Any time you have a conversation with a parent be sure to document it. Using email is effective because it is an automatic archive of a conversation, but there are many times when email is not appropriate or the parent has indicated they prefer a non- electronic notification method. Either way, be sure to document the context and content of the contact. It isn’t necessary to write the conversation verbatim, but be sure to write down the time, date and duration of the conversation, with whom you spoke and the gist of the context and content. For example:

March 12, 2013, Mr. Adams (12 minutes) Discussed his son’s lack of success on the most recent quiz on school vocab and how he might improve. I suggested the class quizlet. He agreed. Will check back with Mr. Adams in two weeks.

If you can, send them a summary of the discussion. I can’t stress how critical having this kind of documentation is when Mrs. Adams calls up the principal later on to find out why her son currently isn’t passing. Any seasoned educator will agree that whether it is for encouragement or to suggest strategies for improvement, having the documentation about the call is well worth the time.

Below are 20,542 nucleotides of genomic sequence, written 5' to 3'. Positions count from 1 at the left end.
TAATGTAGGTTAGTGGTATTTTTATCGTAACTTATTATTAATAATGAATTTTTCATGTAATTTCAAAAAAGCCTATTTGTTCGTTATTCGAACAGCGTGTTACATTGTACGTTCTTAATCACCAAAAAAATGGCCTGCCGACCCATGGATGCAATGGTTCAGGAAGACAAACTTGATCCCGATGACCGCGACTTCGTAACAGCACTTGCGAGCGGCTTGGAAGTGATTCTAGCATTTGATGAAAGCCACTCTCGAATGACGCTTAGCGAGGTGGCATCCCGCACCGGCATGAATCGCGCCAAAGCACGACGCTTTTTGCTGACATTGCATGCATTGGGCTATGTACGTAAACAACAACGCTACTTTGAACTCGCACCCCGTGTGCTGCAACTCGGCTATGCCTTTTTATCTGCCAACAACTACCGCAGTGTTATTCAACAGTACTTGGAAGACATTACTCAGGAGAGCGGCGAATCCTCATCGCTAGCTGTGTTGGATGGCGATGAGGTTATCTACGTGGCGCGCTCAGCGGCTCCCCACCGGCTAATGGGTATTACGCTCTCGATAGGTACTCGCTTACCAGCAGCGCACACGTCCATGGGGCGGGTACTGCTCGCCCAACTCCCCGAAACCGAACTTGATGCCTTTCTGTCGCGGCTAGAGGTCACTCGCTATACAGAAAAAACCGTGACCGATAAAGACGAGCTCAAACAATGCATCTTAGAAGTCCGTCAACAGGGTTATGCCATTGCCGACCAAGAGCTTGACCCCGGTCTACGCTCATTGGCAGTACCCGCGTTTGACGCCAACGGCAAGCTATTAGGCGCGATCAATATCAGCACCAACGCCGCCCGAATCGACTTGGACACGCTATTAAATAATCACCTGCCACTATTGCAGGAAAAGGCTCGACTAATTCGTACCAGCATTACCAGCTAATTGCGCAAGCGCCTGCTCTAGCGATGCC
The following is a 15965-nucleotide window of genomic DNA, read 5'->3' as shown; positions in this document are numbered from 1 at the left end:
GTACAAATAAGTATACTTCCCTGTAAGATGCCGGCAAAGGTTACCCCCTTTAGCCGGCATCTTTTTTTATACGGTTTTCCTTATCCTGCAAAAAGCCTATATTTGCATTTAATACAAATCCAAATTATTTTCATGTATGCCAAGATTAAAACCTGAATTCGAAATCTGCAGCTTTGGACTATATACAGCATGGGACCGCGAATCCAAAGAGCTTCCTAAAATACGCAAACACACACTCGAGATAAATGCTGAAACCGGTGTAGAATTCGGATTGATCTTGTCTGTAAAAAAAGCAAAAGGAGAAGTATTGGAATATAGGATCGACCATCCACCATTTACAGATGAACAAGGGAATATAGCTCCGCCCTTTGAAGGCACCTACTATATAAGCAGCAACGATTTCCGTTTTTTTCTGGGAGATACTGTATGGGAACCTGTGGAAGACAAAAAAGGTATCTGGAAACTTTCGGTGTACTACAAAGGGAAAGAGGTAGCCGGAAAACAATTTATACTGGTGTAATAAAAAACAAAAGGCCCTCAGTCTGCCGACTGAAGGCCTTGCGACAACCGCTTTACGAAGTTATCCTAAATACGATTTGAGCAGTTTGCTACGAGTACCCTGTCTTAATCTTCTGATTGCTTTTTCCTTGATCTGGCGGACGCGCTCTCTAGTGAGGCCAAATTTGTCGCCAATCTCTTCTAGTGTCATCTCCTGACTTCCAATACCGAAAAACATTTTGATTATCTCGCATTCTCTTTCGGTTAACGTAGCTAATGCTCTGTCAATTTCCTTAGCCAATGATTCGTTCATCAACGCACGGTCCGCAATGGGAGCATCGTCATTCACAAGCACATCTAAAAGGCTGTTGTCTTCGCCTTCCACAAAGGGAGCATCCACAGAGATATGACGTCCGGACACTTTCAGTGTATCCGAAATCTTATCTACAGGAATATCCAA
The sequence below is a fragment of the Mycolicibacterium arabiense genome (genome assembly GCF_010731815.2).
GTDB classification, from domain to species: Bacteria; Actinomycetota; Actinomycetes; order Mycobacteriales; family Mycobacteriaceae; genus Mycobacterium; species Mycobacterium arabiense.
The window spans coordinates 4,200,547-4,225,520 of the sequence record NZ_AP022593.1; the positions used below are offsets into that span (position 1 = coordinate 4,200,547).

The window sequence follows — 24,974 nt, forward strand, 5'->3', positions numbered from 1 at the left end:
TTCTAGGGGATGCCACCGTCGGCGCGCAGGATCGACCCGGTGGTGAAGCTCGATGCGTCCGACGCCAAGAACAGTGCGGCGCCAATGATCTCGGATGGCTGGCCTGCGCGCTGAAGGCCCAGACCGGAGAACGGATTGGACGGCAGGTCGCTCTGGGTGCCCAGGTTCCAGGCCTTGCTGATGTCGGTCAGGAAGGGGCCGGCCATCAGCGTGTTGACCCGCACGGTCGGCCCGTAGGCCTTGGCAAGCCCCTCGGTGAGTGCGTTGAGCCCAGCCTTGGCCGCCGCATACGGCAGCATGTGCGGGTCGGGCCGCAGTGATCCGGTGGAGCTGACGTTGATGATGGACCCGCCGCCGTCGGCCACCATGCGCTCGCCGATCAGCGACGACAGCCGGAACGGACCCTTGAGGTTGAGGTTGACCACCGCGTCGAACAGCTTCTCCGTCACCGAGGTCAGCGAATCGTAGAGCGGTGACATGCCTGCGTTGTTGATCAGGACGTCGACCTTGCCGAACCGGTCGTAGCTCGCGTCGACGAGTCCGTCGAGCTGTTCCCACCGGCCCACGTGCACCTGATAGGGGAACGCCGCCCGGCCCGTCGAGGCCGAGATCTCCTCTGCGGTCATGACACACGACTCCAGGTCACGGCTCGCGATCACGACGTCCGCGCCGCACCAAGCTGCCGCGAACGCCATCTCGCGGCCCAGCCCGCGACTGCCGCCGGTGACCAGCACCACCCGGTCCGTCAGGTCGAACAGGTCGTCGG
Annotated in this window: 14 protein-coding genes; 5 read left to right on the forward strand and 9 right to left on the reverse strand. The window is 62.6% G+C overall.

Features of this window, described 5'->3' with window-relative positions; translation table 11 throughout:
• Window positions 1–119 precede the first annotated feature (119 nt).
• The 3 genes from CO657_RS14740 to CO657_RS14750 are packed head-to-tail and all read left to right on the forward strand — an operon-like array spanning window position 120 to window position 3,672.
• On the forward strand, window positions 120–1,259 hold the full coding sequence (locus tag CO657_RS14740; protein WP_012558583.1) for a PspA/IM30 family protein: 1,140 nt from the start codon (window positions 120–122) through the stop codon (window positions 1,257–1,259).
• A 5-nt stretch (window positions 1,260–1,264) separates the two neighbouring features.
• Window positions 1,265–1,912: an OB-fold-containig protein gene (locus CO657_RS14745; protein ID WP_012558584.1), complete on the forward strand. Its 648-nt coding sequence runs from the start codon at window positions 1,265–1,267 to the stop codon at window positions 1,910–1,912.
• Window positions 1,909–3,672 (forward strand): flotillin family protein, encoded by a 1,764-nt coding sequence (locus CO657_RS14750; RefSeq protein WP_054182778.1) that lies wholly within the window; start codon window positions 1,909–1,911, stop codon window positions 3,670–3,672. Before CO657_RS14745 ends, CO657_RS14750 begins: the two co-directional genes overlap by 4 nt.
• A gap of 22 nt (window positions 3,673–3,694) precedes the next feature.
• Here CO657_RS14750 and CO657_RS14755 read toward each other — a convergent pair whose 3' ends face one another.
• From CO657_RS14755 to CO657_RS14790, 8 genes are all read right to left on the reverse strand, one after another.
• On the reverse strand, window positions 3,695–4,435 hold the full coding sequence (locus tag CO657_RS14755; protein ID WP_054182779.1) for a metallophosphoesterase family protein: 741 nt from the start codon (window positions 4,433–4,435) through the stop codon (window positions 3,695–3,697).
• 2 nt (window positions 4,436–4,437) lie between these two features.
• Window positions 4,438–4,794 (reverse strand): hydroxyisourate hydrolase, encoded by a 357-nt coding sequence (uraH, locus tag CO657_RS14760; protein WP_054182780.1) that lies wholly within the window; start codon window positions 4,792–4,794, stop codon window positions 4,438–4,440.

Discussions with Your Administration or Other Colleagues

Most discussions with either colleagues or your administration are friendly and collegial, but it never hurts to take notes. I’m not suggesting that every time you pass by a colleague in the hallway you jot down a note, but if you meet to discuss curriculum, student matters or anything to do with your performance, I suggest jotting a quick note in a log either while you are meeting or shortly thereafter. If there is even a chance the content of your meeting might be contentious, I highly recommend having a union representative with you. Still, be sure to take notes, and send a quick follow-up email to the colleague or administrator summarizing the meeting. I’m always willing to take notes at meetings because it is how I process and it beats having to rely on my middle-aged memory. The reality is when you need the documentation most might be when you are emotionally invested in a conversation and having that feedback loop will clarify both party’s perspectives.